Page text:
If you’ve hung around a non-denominational church, chances are that you’ve heard a preacher or other leader brag about following God, not man. As Christians, we strive to be “of Jesus” and not of anyone else – Paul, Apollos, Cephas, etc. (cf. 1 Corinthians 1:11-13). This is especially true within the Restoration Movement independent Christian Churches and Churches of Christ. Many members despise the term “Stone-Campbellite” precisely because it implies the sort of denominational bickering over manmade doctrines and ideas that Calvinist, Lutheran, Mennonite, and a whole host of other non-biblical names suggest. Well, I’ve got news, people. We’re most definitely “of Paul.”
What do I mean by that? When the New Testament canon was debated over and organized, the question was whether or not a particular book conformed to the “Synoptic Gospels” (i.e., the accounts written by Matthew, Mark, and Luke). That was the standard up to which all teaching and preaching was to be held (cf. Galatians 1:6-9).
Unfortunately, the norm tends in a different direction. The words of the Apostle Paul are used to introduce pet doctrines and generally serve as the final word in debate. He’s the go-to person for discussion about the purpose of baptism and the nature of grace. Arguments on dispensationalism and predestination pretty much stand or fall on his word. Now, that’s not necessarily a bad thing. After all, Paul provided us with more material to work with than any other first century church author. However, I’ve seen how fanatical Christians can get as they use their understanding of Paul as the foundation for interpreting the rest of the New Testament.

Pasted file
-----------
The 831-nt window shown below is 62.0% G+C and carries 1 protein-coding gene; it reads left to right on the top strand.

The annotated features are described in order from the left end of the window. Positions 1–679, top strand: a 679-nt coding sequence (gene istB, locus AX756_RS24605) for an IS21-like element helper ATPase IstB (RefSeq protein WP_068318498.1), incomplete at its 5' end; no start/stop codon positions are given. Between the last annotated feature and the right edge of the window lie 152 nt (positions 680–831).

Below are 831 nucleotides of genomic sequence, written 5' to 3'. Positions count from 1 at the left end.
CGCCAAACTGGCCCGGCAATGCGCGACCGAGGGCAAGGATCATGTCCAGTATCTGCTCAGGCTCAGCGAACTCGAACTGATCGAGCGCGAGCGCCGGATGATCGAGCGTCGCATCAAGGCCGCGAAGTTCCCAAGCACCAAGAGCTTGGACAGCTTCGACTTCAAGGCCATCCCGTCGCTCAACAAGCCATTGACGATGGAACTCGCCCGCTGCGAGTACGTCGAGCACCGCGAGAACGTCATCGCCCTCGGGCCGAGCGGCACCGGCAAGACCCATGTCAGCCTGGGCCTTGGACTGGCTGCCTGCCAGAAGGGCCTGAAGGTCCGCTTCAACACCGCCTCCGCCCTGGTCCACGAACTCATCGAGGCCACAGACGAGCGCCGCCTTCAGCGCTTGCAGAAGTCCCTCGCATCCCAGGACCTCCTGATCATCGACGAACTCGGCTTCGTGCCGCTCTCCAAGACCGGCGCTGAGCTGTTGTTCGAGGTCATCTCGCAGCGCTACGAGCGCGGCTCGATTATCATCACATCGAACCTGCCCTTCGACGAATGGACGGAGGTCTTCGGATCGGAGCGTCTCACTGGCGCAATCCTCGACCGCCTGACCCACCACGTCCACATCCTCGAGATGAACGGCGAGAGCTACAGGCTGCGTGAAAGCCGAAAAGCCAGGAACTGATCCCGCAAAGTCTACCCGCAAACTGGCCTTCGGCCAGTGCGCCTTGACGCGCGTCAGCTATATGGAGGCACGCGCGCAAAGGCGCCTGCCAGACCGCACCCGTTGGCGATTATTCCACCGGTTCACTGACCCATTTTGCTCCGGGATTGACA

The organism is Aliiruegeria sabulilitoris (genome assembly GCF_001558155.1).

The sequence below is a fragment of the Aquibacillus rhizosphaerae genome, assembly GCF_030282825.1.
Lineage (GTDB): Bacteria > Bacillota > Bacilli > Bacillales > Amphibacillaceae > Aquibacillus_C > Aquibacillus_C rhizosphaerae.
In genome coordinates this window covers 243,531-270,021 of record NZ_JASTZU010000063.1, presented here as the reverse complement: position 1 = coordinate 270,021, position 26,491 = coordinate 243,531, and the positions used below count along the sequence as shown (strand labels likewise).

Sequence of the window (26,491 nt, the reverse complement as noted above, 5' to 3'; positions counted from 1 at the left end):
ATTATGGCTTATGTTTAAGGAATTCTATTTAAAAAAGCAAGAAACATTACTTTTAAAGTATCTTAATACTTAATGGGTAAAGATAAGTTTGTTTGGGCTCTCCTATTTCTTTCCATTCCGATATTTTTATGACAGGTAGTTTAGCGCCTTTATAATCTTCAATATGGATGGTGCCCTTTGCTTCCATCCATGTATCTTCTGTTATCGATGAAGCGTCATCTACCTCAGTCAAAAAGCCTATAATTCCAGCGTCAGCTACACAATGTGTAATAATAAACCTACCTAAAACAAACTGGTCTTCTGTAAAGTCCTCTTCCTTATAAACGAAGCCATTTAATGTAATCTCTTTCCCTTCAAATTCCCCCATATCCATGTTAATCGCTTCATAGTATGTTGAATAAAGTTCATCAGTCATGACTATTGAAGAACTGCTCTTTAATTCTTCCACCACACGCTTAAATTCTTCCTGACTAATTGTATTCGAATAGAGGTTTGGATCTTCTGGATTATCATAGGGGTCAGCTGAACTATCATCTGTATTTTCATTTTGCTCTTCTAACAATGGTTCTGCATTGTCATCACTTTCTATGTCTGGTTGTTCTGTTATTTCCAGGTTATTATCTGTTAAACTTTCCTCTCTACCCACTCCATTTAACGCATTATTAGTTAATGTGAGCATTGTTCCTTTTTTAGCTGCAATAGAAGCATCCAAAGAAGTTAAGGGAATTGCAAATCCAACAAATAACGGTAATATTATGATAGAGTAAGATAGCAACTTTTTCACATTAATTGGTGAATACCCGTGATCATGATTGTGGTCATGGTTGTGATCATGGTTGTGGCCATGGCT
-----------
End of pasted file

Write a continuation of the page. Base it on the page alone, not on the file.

Why not go in the opposite direction? Because the Gospels and non-Pauline Epistles are considered inferior to Paul’s letters. First, everyone is still subconsciously in lock-step with reformer Martin Luther’s decision to base his theology entirely on Paul and tear James out of his Bible. Second, many Christians consider the Gospels to be less relevant to the Church today than Paul’s letters because Paul addresses so many practical issues. Third, Peter and James are shunned as perpetual sinners because of the situation involving the Judaizers (cf. Galatians 2:1-14), which somehow nullifies everything else they did and said. I’m not sure what excuses are used for Hebrews and Jude, but it’s apparent that all five of John’s books are treated as mere eschatologically appendices to Paul’s books.
Not only does this elevation of Paul’s letters above the rest of the New Testament force a particular method to interpretation (e.g., “What does Paul say?”), but it also allows people to rely too much on their sense of a “plain reading” of Paul. Peter did tell us: The things Paul speaks of are difficult to understand, and the result is false doctrine (cf. 2 Peter 3:15-16). I’m not going to outright claim who is and isn’t too ignorant to understand, but I will suggest that, before any personal or group Bible study on anything written by Paul, Christians should ask, “What about me?”